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What the point of Malloc() and Free()

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What''s the point of all of these things? I know they free and delete memory, but how does this help? and how would i use it? Sorry, i was tought C++ using only tutorials so i have holes in my learing

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well they are used in dynamic memory allocation.
malloc () is used to give a function, variable ... a certain amount of memory at runtime. meaning the memory is allocated as the program is running not before.

free () just takes the memory that was allocated and (you guessed it) frees it.

for a MUCH better explanation look at www.gametutorials.com they have working code of how this works.

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Original post by MetaKnight
i was tought C++ using only tutorials

Danger danger Will Robinson! Get a book, preferrably a good one. Tutorials just dont cut it when it comes to C++.

When I look upon seamen, men of physical science, and philosophers, man is the wisest of all beings. When I look upon priests, prophets, and interpreters of dreams, nothing is so contemptible as man.


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Allow me to throw in my two cents, dynamic memory management is a minefield on which I threaded sucessfully, and I would hate for someone else to have the difficulties I had.

Metaknight, listen up! Instead of Malloc and Free, learn to use new and delete (They''re the C++ equivalent). The principle is as follows: You need to dynamically allocate a class object (Let''s say you have an unknown number of objects to load from a file) you ready a pointer to the class, use ''pointer = new class;'' use the pointer as you will and then ''delete pointer'' when you''re done with it. (You can ''new'' structs and standard types too)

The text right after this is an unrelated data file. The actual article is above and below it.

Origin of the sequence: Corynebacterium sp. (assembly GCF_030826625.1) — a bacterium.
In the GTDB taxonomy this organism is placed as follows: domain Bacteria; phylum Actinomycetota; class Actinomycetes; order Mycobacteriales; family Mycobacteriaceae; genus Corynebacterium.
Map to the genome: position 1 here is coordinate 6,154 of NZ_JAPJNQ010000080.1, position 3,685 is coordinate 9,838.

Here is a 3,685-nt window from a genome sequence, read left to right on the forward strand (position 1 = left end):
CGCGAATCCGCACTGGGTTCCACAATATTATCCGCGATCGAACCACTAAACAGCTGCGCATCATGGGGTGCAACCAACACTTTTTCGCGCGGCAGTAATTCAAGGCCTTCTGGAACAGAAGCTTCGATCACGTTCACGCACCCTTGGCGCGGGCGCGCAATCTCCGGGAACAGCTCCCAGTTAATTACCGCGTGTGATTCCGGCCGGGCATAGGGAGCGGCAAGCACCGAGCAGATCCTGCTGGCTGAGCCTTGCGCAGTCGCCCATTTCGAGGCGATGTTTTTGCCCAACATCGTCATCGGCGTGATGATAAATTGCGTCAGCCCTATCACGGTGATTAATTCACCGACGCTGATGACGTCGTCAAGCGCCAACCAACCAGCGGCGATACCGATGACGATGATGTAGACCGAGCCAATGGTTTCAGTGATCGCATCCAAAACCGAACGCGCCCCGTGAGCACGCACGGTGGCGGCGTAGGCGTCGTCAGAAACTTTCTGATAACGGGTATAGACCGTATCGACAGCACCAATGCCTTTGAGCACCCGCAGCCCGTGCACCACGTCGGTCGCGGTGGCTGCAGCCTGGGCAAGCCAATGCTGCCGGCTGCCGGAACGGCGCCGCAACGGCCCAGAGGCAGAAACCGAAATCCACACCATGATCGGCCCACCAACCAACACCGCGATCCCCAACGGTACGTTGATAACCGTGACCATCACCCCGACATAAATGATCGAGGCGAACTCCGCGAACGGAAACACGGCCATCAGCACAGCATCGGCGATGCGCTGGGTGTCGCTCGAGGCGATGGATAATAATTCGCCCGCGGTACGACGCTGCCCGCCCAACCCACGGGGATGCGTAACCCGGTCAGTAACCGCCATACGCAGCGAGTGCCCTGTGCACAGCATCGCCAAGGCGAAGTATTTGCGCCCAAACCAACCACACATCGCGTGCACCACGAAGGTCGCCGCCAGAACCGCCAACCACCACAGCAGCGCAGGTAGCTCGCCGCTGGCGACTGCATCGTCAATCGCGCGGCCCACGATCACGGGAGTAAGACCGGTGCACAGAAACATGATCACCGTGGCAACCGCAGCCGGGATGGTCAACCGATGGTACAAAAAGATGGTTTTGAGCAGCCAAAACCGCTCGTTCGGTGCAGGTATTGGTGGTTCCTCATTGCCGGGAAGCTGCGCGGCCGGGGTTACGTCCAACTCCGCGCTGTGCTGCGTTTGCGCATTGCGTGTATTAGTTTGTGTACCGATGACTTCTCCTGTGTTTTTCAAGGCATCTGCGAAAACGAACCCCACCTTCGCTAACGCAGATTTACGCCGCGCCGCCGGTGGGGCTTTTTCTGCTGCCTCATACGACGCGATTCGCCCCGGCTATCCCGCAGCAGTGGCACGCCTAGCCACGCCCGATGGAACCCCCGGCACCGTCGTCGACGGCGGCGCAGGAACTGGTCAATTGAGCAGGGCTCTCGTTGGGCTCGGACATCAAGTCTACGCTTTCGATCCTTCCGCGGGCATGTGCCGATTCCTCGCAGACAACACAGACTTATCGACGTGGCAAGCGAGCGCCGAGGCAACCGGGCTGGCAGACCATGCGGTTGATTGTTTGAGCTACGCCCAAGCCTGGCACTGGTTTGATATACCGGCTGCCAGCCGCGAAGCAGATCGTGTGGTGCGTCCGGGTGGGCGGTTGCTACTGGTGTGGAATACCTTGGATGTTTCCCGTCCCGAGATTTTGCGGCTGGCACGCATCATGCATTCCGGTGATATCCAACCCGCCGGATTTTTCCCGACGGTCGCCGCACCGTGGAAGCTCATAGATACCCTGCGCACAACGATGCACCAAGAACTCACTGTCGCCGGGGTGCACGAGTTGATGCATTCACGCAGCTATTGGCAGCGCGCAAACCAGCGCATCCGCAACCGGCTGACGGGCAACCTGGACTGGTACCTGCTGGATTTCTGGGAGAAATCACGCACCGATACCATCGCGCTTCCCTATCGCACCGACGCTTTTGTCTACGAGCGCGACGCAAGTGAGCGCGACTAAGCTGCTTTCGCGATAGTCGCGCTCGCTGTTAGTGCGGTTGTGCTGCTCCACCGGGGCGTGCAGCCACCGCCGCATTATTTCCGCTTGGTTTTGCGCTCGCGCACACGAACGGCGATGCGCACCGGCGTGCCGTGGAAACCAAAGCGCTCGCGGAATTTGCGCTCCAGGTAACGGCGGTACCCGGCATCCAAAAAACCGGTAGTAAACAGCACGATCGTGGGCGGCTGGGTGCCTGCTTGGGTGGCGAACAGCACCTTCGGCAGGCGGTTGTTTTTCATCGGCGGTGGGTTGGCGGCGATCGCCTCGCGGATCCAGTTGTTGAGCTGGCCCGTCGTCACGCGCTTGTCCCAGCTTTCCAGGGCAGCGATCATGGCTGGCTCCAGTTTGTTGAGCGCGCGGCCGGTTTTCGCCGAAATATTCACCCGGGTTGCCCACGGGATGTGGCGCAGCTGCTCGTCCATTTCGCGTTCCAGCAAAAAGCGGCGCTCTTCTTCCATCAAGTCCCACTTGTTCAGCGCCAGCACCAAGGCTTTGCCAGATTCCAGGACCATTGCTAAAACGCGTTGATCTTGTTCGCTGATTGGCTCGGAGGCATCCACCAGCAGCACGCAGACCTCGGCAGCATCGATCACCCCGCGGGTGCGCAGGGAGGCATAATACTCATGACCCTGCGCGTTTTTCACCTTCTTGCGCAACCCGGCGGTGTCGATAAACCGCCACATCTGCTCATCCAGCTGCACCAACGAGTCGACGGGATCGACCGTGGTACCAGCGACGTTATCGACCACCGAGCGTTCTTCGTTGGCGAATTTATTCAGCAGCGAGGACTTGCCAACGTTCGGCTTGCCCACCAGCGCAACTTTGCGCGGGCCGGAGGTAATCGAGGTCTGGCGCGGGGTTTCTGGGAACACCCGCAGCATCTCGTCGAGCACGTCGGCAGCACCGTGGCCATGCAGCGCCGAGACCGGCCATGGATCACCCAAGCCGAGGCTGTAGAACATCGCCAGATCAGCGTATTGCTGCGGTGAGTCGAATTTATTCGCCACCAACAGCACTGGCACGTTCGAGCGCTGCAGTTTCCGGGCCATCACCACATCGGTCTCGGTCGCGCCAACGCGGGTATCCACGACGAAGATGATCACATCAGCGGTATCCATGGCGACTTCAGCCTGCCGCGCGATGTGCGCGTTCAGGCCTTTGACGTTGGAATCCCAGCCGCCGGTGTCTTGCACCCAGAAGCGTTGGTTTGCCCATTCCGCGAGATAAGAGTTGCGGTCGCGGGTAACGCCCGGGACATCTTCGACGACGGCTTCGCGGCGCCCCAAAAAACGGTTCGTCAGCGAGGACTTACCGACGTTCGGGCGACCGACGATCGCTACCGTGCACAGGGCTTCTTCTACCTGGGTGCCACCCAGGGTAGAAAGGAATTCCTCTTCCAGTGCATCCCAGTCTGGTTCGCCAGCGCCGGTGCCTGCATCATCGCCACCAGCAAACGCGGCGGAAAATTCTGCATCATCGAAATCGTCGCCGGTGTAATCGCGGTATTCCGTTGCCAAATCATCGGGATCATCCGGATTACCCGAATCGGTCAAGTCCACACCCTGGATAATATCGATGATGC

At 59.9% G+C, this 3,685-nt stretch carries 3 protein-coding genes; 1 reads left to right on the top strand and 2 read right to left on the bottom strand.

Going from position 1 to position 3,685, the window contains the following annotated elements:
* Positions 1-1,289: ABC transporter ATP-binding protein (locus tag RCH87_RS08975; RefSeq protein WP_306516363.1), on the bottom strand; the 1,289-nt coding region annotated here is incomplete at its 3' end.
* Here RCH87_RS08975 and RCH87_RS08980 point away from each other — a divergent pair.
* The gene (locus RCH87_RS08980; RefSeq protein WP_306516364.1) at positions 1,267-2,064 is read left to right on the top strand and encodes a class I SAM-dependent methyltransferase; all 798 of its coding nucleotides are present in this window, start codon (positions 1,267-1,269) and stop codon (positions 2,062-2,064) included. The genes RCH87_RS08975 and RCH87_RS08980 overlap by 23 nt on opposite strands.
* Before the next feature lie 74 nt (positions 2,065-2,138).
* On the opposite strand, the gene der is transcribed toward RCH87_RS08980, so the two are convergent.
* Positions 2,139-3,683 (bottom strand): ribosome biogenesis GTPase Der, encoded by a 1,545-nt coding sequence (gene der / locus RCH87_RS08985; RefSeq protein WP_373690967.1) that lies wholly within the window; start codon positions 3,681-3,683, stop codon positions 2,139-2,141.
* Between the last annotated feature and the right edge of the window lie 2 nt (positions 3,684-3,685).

failure to use delete on a new''d object will result in a memory leak. To put it simply, memory leaks are -bad-.
If you need to dynamically allocate an -array-, let''s say an as-yet-unknown number of Vector3''s, simply ready a pointer to the type, and then use ''pointer = new Vector3[number]''. To free that memory, you have to use ''delete [] pointer''.

Here''s a silly code example I wrote off the top of my head.

//dynamic loading example - C++

int *pInteger;
int *pArrayIntegers;

// use code here that will fill up ''N'', the number of ints we need in the array

// ...

pInteger= new int;
pArrayIntegers= new int[N];

// Code that uses our dynamic data


// Time for memory cleanup.

delete pInteger;
delete [] pArrayIntegers;

There, now you had the basic lowdown on new and delete. Notice how I nulled my pointers? It''s good form in any program that any unused pointer be set to null, and delete handles nulls without a hitch (it does nothing with them).

When you''ve started to work with new and delete, you''ll need to learn how to hunt down pesky memory leaks. I suggest you have a look at this site: http://www.FluidStudios.com/publications.html
More specifically download and use MMGR, it''s an awesome add-on to any project that will log your news and deletes, and warn you via log and asserts when you got memory leak. Powerful and easy to use (Just include the .cpp in your project and #include the mmgr.h early on - if after standard C++ includes)

Hope this''ll help you through the treacherous ground you''re about to venture into.


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That''s one way to say it. Local variables and global variables are put on the stack, and are ''deleted'' when they go out of scope.


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Original post by NeXius
So any variables that aren't declared using new are automatically deleted??

Variables declared on the stack (ie. something like "int a;") are automatically deleted when they go out of scope (past the {} block they were declared in).

Variables declared on the heap (malloc() or new) stay in memory until they are deleted with a respective free() or delete. Therefore:

int main()
int a = 5;
int *b = new int(3);
cout << a; // ok
cout << *b; // ok
cout << a; //invalid, a went out of scope
cout << b; //ok

delete b;

cout << b; //invalid, b was deleted

return 0;

[edited by - Neosmyle on September 12, 2002 7:29:07 PM]

[edited by - Neosmyle on September 12, 2002 7:30:09 PM]

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